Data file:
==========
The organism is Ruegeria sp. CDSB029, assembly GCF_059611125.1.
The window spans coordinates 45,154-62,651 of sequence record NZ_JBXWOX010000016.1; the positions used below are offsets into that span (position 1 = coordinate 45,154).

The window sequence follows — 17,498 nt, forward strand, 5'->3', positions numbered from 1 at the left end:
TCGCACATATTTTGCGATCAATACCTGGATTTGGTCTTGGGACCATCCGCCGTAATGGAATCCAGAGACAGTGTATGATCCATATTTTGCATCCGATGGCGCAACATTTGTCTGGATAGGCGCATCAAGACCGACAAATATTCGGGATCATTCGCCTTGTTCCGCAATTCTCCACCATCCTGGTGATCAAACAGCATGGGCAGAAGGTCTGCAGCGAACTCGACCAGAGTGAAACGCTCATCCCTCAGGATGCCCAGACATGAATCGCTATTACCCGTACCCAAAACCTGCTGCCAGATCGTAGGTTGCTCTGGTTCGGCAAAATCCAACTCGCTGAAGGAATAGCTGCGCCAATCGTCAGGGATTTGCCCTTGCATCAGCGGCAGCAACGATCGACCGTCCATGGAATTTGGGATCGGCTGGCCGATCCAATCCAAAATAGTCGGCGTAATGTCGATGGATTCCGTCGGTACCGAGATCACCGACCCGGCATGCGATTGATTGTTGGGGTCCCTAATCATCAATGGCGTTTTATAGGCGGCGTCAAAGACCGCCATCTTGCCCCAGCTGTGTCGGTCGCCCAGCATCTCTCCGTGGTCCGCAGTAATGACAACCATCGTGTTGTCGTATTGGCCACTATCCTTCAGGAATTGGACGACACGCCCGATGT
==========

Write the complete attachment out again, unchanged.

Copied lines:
The organism is Ruegeria sp. CDSB029, assembly GCF_059611125.1.
The window spans coordinates 45,154-62,651 of sequence record NZ_JBXWOX010000016.1; the positions used below are offsets into that span (position 1 = coordinate 45,154).

The window sequence follows — 17,498 nt, forward strand, 5'->3', positions numbered from 1 at the left end:
TCGCACATATTTTGCGATCAATACCTGGATTTGGTCTTGGGACCATCCGCCGTAATGGAATCCAGAGACAGTGTATGATCCATATTTTGCATCCGATGGCGCAACATTTGTCTGGATAGGCGCATCAAGACCGACAAATATTCGGGATCATTCGCCTTGTTCCGCAATTCTCCACCATCCTGGTGATCAAACAGCATGGGCAGAAGGTCTGCAGCGAACTCGACCAGAGTGAAACGCTCATCCCTCAGGATGCCCAGACATGAATCGCTATTACCCGTACCCAAAACCTGCTGCCAGATCGTAGGTTGCTCTGGTTCGGCAAAATCCAACTCGCTGAAGGAATAGCTGCGCCAATCGTCAGGGATTTGCCCTTGCATCAGCGGCAGCAACGATCGACCGTCCATGGAATTTGGGATCGGCTGGCCGATCCAATCCAAAATAGTCGGCGTAATGTCGATGGATTCCGTCGGTACCGAGATCACCGACCCGGCATGCGATTGATTGTTGGGGTCCCTAATCATCAATGGCGTTTTATAGGCGGCGTCAAAGACCGCCATCTTGCCCCAGCTGTGTCGGTCGCCCAGCATCTCTCCGTGGTCCGCAGTAATGACAACCATCGTGTTGTCGTATTGGCCACTATCCTTCAGGAATTGGACGACACGCCCGATGT